> thought the link usefull for those reading allong
> Its possible that for this period Waddell opines
> Sargon and Menes....
> That the reach of their influence was from Egypt
> to Indus.
> This would also support the mesoptamian and levant
> which mainstream admits [Christine
> Hobson]....present in
> Egypt from Naqada period forward.
Akkad is not Sumer. Its Akkad. The transition from one to the other is well attested on several levels. There are several thousand cuneiform texts that have been discovered from the Akkadian Dynasty alone which began with Sargon conquering Sumer. Not to mention later Babylonian texts extending to late BC times that continue to regale Sargon. Many speak of Sargon's deeds and battles and the lands he conquered, like Sumer, yet none refer to him or his son Manishtushu conquering or occupying Egypt. Sargon was a very notable historical figure to the peoples of this region for nearly 2,000yrs after his death. There's no evidence of anything Akkadian in either Egypt, Minoa, or the Indus Valley remotely close to the time claimed by Waddell, if at all, and what has been found that is Mesopotamian in Egypt has no direct correlation with anything Akkadian. Its not even directly relatable to Sumer either. The reason for nothing Akkadian found in Egypt at or before the formation of the Dynastic state is that there was no such thing as "Akkad" in 3,000BC or earlier. No Sargon, no Manishtushu. Ironically, there is almost no evidence there was ever a first ruler named "Menes" either. Don't you think it's kind of strange that if the Akkadian Menes, ruler of Egypt, were really Akkadian that they would be writing in Akkadian and not hieroglyphs or Egyptian archaic script? Or even Sumerian which was also used by the Akkadians? Or how about Minoa or the Indus Valley for that matter?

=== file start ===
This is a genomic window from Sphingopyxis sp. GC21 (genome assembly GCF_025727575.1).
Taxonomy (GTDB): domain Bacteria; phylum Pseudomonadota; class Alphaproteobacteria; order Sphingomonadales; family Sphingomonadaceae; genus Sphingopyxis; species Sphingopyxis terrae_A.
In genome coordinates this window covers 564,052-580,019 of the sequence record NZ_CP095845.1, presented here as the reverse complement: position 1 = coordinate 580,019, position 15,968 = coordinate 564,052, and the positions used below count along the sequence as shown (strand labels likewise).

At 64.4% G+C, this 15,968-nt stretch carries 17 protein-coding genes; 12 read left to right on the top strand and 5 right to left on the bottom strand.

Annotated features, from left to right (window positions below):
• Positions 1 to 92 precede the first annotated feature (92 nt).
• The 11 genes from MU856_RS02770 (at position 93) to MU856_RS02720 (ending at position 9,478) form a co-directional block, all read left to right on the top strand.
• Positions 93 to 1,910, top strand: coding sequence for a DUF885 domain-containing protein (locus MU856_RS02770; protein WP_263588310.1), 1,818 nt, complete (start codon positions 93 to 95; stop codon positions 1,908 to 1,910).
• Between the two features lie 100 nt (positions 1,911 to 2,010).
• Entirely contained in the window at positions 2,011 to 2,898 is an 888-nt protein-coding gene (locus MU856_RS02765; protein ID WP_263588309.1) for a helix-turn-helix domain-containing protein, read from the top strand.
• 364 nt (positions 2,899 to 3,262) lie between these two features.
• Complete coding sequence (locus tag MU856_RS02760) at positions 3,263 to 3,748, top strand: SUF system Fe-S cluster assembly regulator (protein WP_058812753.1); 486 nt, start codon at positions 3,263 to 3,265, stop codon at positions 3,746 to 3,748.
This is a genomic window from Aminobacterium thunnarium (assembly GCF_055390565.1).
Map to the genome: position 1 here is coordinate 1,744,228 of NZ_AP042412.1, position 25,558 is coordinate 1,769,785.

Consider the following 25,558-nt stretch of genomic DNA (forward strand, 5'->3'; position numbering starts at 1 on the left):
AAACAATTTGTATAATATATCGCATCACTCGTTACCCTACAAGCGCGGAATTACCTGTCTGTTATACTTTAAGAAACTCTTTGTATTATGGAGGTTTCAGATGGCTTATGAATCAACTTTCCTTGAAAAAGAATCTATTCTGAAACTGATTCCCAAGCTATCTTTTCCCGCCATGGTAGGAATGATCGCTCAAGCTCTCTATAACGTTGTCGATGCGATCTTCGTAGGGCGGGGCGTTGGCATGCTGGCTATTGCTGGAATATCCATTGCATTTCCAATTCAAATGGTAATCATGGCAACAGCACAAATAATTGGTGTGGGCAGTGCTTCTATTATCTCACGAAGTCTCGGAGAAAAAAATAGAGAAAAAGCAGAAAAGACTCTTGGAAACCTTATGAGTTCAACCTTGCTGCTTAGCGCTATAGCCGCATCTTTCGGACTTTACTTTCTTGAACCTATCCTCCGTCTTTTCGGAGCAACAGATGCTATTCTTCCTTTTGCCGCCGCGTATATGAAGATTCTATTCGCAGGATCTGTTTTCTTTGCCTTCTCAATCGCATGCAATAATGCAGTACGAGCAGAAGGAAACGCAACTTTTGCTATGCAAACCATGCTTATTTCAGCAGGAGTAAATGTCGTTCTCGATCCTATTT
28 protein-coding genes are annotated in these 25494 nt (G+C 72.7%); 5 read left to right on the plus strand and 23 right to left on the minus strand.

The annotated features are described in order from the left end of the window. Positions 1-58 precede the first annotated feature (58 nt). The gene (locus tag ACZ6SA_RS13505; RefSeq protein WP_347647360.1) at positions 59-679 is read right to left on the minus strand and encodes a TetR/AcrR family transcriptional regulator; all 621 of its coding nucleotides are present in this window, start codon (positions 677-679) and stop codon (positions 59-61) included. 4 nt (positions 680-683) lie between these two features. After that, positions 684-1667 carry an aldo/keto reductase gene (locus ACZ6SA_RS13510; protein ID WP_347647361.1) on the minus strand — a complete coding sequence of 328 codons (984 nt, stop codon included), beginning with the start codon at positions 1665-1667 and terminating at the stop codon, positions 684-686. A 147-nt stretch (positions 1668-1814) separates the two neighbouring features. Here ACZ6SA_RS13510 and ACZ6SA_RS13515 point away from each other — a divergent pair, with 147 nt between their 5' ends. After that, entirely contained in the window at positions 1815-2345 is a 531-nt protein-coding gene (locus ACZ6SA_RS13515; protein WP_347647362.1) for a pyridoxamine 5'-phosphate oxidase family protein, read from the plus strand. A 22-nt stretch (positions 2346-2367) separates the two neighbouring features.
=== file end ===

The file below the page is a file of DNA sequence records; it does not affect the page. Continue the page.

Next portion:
For example, here is the Manishtushu "obelisk", a border marker:
It gives the gripping accounts of various land purchases by Manishtushu:
Egypt, the Indus Valley, and Minoa are not on here.Does talk alot about places in Akkad though.
One of the hallmarks of fresh-thinking is the obfuscation of reality in favor of maintaining a self-consistent narrative. Continuing to quote Waddell in lieu of verifiable scholarship and common sense derived from such I believe qualifies. Other than Waddell's own fresh-thinking relating the Greek/English names of Menes>Manishtushu>Minos because they sound alike, can anyone provide any evidence whatsoever outside of Waddell that actually links these figures in time or with each other? Any evidence that Akkadians ruled over Egypt, Minoa, and the Indus Valley during the time of the formation of the Egyptian Dynastic state? If Waddell is right there has to be something we can point to to validate his claims except for everything pointing to the exact opposite. Right?
Edited 2 time(s). Last edit at 28-Jul-15 06:33 by Thanos5150.